SETI Institute y organización francesa Unistellar, anunciaron una asociación para comercializar un nuevo telescopio que promete entregar imágenes sin paralelo del cosmo a los astrónomos amateurs y proporcionar la oportunidad de contribuir de forma directa a ciencia de punta. Nuevo eVscope™ de Unistelar eleva la tecnología de imagen “visión mejorada”  y proporciona tres características únicas nunca antes incluidas en instrumentos compactos para el mercado masivo, gracias a esta asociación. La “visión mejorada” (Enhance Vision) produce imágenes extremadamente precisas y detalladas de objetos astronómicos débiles al acumular su luz y proyectarla en el ocular del telescopio.... read more ❯

SETI Institute-Unistellar Partnership Promises to Revolutionize Amateur Astronomy
Published 7/22/2017 in Franck Marchis Blog Author Franck Marchis
July 19 2017 -Mountain View, CA & Meyreuil, France: The SETI Institute and French startup Unistellar, announced a partnership today to commercialize a new telescope that promises to deliver an unparalleled view of the cosmos to amateur astronomers, and provide the opportunity to contribute directly to cutting-edge science. Unistellar’s new eVscope™   leverages “Enhanced Vision” imaging technology and now provides three unique features never before offered in a compact mass-market instrument thanks to this partnership: Enhanced Vision produces extremely sharp, detailed images of even faint astronomical objects by accumulating their light and projecting... read more ❯

L’institut SETI et Unistellar s’associent pour révolutionner l’Astronomie et la Science Citoyenne
Published 7/21/2017 in Franck Marchis Blog Author Franck Marchis
19 juillet 2017 Mountain View, Californie, Etats Unis et Meyreuil, France — L’Institut SETI et la start-up française Unistellar annoncent aujourd’hui un partenariat, dans le but de commercialiser un nouveau télescope offrant aux astronomes amateurs une qualité d’observation du ciel sans précédent, ainsi que l’opportunité de contribuer de façon déterminante aux dernières découvertes des astronomes professionnels.   L’eVscopeTM (Enhanced Vision Telescope) d’Unistellar atteint cet objectif grâce à trois fonctions qui n’ont jamais encore été rassemblées au sein d’un appareil compact et destiné au grand public: La Vision Amplifiée, qui fournit des images exceptionnelles, fines et détaillées des objets astronomiques les plus lointains en accumulant la lumière et en la projetant directement dans l’oculaire du télescope. La technologie de la Vision Amplifiée remplace la capacité qu’ont les grands télescopes à accumuler la lumière, et fournit ainsi à l’oculaire de... read more ❯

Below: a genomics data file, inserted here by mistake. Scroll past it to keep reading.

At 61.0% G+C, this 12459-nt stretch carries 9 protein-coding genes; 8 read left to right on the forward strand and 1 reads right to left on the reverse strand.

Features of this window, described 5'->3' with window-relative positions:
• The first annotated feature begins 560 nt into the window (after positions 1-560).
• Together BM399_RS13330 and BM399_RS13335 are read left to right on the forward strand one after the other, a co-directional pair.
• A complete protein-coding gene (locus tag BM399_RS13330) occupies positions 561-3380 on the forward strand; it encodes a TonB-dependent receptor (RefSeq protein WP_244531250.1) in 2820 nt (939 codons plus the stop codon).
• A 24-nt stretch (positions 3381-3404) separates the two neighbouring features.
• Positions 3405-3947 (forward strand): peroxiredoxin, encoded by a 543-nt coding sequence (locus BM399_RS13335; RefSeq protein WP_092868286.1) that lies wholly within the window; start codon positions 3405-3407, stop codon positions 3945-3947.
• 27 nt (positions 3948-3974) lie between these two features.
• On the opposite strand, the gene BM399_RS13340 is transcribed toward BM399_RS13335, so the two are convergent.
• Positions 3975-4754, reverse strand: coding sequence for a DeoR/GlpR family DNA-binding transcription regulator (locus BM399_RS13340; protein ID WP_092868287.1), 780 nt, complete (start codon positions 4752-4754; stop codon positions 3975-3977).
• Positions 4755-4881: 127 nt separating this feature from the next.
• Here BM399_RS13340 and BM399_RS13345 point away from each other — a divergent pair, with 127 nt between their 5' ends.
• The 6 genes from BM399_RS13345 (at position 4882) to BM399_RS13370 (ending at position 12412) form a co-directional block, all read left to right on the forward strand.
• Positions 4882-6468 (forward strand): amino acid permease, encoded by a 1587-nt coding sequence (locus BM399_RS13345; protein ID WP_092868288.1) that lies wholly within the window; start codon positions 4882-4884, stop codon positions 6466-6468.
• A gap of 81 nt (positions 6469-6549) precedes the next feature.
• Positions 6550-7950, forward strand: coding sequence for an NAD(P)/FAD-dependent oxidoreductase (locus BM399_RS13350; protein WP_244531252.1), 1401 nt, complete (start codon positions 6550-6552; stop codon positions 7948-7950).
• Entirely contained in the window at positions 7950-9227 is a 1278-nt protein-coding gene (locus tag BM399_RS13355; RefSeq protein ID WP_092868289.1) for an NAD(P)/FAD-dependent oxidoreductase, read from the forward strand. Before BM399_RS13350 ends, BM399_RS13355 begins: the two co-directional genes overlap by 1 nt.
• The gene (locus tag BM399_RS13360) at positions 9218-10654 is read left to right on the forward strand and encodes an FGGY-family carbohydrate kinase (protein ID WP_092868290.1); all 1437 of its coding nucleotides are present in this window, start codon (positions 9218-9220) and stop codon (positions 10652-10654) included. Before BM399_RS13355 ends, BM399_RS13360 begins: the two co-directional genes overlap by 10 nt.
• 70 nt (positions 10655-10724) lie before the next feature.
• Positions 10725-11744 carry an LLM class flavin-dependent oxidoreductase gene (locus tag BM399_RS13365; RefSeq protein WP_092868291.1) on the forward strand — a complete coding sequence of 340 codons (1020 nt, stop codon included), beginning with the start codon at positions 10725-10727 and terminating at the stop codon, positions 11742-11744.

Westward moving
Published 7/17/2017 in Lori Fenton's Blog Author lfenton
A Piece of Mars: No great scientific insights today, just a really lovely view of bright TARs and some very dark sand in this 0.875x0.5 km (0.54x0.31 mi) scene. Only one major wind acts in this region, moving sediment toward the west. Jezero crater, a prime landing site candidate for the Mars 2020 rover, lies 50 km to the west, so some of the sand blown into that crater passed through this area at some point in the past. (HiRISE, ESP_050899_1985, NASA/JPL/Univ. of Arizona) read more ❯

Experimenting with 3D views
Published 7/13/2017 in Lori Fenton's Blog Author lfenton
A Piece of Mars: I often use JMARS to visualize Mars data sets, especially images. They've recently updated their 3D layer, allowing folks to make lovely vistas by overlaying DTMs with images. I'm new at this, but I'll experiment and see what I can do to make nice views. Here's a series of barchan dunes marching away from a tall stack of layers in Becquerel crater, with no vertical exaggeration. (HiRISE, DTEEC_045140_2015_044784_2015, NASA/JPL/Univ. of Arizona) read more ❯

Reversing slip faces
Published 7/10/2017 in Lori Fenton's Blog Author lfenton